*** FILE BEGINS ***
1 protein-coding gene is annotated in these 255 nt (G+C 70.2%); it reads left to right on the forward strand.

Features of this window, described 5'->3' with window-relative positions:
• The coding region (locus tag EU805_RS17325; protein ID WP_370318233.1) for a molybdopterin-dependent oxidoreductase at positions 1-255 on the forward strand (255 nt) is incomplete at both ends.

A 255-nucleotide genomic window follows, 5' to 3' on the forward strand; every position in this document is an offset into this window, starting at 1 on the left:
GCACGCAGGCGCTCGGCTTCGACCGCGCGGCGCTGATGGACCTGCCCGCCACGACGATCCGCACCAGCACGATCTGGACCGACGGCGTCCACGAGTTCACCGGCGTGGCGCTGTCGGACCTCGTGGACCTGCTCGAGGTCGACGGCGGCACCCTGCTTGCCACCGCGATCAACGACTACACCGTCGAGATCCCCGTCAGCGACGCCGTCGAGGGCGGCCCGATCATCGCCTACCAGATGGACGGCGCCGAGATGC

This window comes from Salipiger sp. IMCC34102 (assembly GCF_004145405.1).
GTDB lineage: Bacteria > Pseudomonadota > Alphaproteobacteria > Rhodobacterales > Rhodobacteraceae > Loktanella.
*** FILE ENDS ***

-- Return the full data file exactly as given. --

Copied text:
1 protein-coding gene is annotated in these 255 nt (G+C 70.2%); it reads left to right on the forward strand.

Features of this window, described 5'->3' with window-relative positions:
• The coding region (locus tag EU805_RS17325; protein ID WP_370318233.1) for a molybdopterin-dependent oxidoreductase at positions 1-255 on the forward strand (255 nt) is incomplete at both ends.

A 255-nucleotide genomic window follows, 5' to 3' on the forward strand; every position in this document is an offset into this window, starting at 1 on the left:
GCACGCAGGCGCTCGGCTTCGACCGCGCGGCGCTGATGGACCTGCCCGCCACGACGATCCGCACCAGCACGATCTGGACCGACGGCGTCCACGAGTTCACCGGCGTGGCGCTGTCGGACCTCGTGGACCTGCTCGAGGTCGACGGCGGCACCCTGCTTGCCACCGCGATCAACGACTACACCGTCGAGATCCCCGTCAGCGACGCCGTCGAGGGCGGCCCGATCATCGCCTACCAGATGGACGGCGCCGAGATGC

This window comes from Salipiger sp. IMCC34102 (assembly GCF_004145405.1).
GTDB lineage: Bacteria > Pseudomonadota > Alphaproteobacteria > Rhodobacterales > Rhodobacteraceae > Loktanella.